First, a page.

I would HIGHLY recommend this hike, late in the summer. It is grueling, but well worth the pain. Thinking of going? Check out the Live Webcam to see the snow coverage. I personally wouldn’t go if there was snow due to how steep some parts were, but some of you may be more adventurous than I. If you have any specific questions about the hike, how to get there, when to go, feel free to find us on Facebook or fill out our Contact Us form. Hope you enjoyed the trail! Next stop, Wakkanai.
Pressing on through the hike, I was calmed considerably by the beauty of the trail. I had never seen a fumarole in person before and I was pretty awe-struck by it, as if I was getting more intimate with Earth. I’ll let the beauty of the hike, speak for itself.
I had set my alarm the night before for 5AM thinking I’d be the first one up, the first one showered, and the first one on the trail. The middle aged Japanese man I had not said a word to somehow had me beat. By the time I rolled over and turned my vibrating phone off, he was throwing on his jacket and walking out the door. Much respect to that guy.
It only took me about thirty minutes to shower, eat, and step out myself. I was met with a beautiful morning fog, and a refreshing mountain morning chill, the kind that makes you feel suspended in air as you cut through it. From ryokan to the base of the mountain is about a five minute inclined walk. I dint see anyone on the road with me and took it as a good sign that the trail would be sparse as well. Right at the base of the hike, you have the option to take a cable car up, or hike the beginning. I asked the guy behind the counter on the second floor if the beginning hike was special or worth seeing. “No,” he replied, “It is more populated with bears though.” “1 ticket for the cable car please,” I casually requested as I thought for the first time of the potential of seeing a bear. I had just missed the first cable car of the morning and the next one wasn’t for another twenty minutes so I had time to spare.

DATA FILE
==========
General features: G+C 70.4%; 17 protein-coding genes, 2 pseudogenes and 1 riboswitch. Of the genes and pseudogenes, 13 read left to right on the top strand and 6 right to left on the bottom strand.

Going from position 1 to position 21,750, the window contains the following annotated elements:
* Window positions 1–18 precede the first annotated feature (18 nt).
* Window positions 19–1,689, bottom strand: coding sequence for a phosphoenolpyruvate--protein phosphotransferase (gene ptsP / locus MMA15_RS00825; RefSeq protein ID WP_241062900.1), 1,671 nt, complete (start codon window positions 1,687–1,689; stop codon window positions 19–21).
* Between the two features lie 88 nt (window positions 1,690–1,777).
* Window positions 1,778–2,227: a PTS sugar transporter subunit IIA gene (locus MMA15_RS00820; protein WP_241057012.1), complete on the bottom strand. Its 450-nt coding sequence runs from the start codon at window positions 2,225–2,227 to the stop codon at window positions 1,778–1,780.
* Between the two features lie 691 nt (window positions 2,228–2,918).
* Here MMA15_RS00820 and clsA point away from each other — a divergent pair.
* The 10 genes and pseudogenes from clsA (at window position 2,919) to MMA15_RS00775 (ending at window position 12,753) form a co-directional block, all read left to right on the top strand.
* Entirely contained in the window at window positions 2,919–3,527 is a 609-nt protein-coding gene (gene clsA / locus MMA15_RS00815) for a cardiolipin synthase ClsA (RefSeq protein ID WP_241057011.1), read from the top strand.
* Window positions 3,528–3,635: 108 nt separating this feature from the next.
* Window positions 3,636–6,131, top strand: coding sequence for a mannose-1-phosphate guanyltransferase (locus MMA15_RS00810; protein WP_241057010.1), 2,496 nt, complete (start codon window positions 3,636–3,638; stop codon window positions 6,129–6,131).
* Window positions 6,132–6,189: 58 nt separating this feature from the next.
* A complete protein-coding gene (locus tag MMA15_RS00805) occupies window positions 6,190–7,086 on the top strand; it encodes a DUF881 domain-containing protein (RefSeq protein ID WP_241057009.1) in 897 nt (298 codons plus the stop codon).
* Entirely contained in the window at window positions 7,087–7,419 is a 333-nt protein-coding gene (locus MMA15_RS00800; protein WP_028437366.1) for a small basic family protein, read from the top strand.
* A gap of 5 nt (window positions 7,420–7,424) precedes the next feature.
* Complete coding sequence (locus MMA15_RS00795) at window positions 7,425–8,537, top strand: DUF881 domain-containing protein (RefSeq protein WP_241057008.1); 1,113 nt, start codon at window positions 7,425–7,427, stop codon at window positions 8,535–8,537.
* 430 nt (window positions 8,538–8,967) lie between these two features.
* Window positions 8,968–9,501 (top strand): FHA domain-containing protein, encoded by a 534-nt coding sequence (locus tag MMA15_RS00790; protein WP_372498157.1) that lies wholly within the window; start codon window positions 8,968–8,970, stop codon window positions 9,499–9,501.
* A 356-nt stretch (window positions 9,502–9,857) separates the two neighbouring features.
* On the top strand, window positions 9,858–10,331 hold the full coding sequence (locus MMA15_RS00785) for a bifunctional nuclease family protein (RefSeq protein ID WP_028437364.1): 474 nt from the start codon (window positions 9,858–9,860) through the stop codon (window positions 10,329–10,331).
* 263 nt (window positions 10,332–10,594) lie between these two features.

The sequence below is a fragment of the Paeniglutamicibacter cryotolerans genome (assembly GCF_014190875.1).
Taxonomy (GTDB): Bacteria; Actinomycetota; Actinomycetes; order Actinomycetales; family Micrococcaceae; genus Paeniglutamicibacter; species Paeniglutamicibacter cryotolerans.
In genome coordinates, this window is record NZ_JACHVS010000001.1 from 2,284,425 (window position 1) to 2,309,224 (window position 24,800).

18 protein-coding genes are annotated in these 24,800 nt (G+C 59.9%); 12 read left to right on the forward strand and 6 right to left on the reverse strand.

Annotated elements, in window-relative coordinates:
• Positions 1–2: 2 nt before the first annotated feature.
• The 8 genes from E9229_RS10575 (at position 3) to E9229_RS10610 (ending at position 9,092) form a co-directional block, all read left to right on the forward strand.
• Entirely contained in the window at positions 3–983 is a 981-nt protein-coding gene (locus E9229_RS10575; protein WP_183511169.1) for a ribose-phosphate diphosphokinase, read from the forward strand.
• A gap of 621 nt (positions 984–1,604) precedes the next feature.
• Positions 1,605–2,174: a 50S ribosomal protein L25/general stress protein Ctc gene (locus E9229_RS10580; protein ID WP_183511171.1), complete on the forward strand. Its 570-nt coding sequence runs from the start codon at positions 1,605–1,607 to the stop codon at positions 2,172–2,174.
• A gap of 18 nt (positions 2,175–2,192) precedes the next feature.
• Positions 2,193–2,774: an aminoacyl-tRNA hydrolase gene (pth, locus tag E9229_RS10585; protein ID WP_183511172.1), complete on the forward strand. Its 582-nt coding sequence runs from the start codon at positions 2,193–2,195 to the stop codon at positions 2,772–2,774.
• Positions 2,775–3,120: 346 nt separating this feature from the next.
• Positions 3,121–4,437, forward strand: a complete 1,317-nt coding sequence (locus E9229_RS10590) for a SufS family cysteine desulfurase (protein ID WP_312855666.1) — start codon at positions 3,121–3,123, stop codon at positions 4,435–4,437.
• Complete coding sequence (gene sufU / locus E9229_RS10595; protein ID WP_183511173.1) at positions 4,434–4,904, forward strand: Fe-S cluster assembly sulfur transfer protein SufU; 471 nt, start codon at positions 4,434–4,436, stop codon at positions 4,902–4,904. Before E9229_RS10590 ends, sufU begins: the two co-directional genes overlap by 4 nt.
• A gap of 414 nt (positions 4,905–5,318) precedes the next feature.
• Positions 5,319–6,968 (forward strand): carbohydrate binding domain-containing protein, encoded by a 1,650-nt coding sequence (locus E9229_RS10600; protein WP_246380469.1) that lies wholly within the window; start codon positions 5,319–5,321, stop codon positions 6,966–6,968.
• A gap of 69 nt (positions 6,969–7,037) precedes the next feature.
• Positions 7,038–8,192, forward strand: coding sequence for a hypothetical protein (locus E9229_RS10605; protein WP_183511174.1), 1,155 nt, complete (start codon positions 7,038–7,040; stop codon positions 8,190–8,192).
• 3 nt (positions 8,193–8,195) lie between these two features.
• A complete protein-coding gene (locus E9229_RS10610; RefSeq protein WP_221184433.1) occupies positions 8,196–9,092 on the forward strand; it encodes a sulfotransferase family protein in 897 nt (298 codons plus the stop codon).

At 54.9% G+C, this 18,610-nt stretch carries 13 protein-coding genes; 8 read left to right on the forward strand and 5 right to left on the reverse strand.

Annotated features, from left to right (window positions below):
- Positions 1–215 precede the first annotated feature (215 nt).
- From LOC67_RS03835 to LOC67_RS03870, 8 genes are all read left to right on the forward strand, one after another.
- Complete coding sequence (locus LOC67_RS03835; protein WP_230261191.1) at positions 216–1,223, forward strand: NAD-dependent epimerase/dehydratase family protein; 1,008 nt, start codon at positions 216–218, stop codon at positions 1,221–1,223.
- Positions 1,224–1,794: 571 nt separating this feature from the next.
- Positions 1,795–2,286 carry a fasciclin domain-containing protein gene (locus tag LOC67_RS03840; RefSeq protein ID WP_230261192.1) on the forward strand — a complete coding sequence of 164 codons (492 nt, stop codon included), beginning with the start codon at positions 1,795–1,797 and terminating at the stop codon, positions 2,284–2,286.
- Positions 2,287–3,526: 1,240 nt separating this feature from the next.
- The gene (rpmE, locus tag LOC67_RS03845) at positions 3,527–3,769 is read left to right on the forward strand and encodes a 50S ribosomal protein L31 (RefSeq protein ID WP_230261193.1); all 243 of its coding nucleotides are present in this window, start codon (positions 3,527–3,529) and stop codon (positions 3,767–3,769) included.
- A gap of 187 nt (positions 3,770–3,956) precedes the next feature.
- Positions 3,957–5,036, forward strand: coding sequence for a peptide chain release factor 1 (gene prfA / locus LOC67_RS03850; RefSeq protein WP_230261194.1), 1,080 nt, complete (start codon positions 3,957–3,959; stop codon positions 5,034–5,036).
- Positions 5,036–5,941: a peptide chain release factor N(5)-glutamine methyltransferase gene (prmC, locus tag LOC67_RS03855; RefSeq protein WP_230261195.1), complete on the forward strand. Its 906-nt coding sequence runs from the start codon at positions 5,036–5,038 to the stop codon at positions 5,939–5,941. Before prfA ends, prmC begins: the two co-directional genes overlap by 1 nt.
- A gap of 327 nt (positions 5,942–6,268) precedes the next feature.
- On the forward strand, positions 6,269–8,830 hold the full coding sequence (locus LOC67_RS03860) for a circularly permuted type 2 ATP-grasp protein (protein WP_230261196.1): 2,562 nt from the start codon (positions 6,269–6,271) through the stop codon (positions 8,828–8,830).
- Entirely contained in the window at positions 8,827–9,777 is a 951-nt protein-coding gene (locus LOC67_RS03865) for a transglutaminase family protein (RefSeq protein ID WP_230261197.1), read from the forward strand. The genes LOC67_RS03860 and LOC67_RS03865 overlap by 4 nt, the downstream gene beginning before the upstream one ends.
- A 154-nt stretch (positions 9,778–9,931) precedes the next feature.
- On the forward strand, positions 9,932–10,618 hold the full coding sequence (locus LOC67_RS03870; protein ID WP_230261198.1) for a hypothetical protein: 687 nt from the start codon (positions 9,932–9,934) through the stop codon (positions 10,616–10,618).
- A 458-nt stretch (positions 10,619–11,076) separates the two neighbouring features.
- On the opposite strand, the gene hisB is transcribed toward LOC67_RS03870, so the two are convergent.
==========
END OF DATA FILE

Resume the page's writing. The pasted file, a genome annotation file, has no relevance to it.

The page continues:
I walked back downstairs to check out the small store they had and buy some hiking snacks. Walking around, I found it quite odd that there were so many bells. “Do the locals like to ring each other as they pass by on the trail?” I thought to myself. I grabbed some water, rice snacks, and some sugar gels and proceeded to the counter. I set my items down, and there, at the counter, were more bells. The lady began ringing my stuff up and I had to ask, “kore ga nani?” She chuckled and pointed to a small picture of a large bear. “So they can hear you,” she smiled and practiced her seldomly used English. I could tell she was just eating up the confused, startled look on my face. “Would you like to buy one?” “Ah…no, irimasen,” I unconvincingly replied. “Ki o tsukete ne!” I thanked her and returned up to catch the cable car. The bear bell was ten dollars…I’m sure it was just a store sale tactic…I doubt I need a bear bell…at that, so a bear can hear me?
I boarded the cable car and was pretty impressed. Everything seemed very modern and the view was amazing. Two very friendly Japanese hiking women asked me where I was from and why I was in Hokkaido. We talked for a bit about the hike and they mentioned that there were two paths. The path to the left led to a flower hike, where you could see flower species located only in Hokkaido (and only on that mountain I believe, but cant recall exactly). The path to the right, they told me, led to the peak of the mountain, and they recommended that route to me since I was a “strong foreigner.” “Right it is,” I replied, commended them for their great English, and thanked them for their advice.